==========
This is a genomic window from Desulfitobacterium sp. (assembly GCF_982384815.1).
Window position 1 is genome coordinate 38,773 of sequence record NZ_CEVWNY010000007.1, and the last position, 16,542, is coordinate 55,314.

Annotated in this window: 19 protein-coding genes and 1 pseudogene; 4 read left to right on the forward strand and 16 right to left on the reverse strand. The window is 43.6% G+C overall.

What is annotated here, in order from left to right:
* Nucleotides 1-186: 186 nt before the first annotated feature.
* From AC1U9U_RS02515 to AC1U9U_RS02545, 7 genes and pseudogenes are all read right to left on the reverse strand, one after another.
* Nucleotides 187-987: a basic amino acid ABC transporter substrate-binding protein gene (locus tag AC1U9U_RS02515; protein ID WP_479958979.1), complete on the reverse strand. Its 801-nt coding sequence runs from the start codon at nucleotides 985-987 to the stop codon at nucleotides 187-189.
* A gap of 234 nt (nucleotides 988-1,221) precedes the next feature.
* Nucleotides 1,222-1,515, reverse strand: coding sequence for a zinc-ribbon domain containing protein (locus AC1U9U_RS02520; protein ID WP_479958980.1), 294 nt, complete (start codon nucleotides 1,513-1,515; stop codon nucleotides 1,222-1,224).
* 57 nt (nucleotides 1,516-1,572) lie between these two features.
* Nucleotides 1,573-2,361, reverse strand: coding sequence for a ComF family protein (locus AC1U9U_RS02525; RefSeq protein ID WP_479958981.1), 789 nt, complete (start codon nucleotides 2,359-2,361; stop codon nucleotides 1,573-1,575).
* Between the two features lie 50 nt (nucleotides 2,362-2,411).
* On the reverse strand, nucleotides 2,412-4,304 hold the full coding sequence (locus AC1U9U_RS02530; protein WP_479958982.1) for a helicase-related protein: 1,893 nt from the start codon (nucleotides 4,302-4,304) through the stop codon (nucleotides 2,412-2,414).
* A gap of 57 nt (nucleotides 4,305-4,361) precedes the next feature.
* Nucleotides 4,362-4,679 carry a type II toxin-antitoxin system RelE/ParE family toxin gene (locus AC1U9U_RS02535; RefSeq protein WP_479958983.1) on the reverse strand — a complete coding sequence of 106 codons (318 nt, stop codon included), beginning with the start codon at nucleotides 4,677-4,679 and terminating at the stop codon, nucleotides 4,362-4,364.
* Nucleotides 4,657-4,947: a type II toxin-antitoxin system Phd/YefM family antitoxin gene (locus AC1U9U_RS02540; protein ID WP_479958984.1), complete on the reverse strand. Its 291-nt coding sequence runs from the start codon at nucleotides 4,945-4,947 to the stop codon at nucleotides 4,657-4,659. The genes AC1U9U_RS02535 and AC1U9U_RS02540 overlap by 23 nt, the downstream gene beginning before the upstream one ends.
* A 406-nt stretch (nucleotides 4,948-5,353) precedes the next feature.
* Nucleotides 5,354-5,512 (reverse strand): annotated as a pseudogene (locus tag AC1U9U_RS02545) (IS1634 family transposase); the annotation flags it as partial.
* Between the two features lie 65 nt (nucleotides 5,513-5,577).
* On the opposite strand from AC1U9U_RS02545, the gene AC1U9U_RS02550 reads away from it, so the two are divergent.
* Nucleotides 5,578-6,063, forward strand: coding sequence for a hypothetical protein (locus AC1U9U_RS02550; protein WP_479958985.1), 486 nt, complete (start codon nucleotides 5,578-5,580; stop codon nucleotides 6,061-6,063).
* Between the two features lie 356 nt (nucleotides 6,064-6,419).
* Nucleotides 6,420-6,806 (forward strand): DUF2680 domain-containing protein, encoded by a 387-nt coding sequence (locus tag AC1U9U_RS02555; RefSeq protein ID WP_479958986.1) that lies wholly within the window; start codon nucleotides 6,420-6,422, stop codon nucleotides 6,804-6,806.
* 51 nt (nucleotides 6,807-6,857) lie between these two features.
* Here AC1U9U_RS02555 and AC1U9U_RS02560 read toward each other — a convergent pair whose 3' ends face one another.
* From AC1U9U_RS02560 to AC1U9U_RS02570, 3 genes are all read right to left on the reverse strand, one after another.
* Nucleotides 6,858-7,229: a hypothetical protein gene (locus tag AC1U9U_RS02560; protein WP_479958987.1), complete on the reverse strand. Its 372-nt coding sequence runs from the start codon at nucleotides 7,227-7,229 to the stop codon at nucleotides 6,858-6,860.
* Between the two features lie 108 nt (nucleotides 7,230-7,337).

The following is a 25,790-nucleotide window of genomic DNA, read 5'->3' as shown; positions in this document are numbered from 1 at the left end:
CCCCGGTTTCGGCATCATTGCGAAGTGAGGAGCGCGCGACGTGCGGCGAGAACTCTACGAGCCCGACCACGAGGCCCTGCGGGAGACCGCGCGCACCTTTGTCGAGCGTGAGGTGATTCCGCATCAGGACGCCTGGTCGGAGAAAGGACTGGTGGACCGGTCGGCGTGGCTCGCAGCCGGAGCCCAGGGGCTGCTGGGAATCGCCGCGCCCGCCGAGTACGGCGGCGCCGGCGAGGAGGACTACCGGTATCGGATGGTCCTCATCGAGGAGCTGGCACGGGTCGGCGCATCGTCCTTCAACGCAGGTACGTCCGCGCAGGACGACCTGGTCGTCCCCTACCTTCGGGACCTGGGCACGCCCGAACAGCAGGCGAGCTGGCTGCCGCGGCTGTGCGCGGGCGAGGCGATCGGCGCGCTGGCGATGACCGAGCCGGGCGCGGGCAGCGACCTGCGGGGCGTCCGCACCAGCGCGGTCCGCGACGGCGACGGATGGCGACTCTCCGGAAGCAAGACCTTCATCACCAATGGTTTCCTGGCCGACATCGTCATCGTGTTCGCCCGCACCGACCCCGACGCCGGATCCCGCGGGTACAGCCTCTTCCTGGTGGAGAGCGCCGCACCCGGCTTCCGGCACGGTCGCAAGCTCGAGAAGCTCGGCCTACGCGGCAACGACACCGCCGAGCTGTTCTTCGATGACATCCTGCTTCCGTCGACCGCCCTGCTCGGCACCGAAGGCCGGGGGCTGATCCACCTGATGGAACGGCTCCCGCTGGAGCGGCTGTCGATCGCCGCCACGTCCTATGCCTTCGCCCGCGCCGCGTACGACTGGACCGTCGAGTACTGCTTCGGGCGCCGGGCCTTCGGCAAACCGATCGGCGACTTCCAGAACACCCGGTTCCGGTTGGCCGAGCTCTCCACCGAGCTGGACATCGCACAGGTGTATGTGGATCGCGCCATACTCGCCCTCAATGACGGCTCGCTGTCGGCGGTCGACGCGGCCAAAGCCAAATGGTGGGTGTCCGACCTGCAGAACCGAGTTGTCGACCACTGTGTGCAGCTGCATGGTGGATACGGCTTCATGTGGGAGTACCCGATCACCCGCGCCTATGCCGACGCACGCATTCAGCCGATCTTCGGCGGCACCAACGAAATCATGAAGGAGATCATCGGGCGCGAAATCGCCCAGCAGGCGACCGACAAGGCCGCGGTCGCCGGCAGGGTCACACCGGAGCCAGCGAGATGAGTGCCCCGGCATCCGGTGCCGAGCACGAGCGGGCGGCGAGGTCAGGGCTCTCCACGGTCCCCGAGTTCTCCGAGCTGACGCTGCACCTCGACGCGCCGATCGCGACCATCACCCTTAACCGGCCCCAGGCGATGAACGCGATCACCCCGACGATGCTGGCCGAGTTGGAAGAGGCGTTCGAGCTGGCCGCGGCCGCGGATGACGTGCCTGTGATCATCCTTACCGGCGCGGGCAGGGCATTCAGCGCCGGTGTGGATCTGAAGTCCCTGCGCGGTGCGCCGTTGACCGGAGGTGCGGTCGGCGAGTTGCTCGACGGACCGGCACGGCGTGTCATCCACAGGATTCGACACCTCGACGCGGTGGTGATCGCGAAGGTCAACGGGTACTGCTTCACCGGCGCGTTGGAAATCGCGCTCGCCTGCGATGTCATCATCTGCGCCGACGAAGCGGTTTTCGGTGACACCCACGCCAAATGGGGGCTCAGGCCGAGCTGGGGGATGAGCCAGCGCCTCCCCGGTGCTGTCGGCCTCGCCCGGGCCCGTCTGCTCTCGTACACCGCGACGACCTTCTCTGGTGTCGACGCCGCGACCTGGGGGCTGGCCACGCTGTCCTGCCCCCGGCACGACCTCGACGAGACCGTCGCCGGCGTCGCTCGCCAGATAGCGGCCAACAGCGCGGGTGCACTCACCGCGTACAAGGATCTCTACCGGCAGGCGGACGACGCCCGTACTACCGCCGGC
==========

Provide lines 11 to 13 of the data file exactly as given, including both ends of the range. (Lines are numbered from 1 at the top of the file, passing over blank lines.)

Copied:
* Nucleotides 1,573-2,361, reverse strand: coding sequence for a ComF family protein (locus AC1U9U_RS02525; RefSeq protein ID WP_479958981.1), 789 nt, complete (start codon nucleotides 2,359-2,361; stop codon nucleotides 1,573-1,575).
* Between the two features lie 50 nt (nucleotides 2,362-2,411).
* On the reverse strand, nucleotides 2,412-4,304 hold the full coding sequence (locus AC1U9U_RS02530; protein WP_479958982.1) for a helicase-related protein: 1,893 nt from the start codon (nucleotides 4,302-4,304) through the stop codon (nucleotides 2,412-2,414).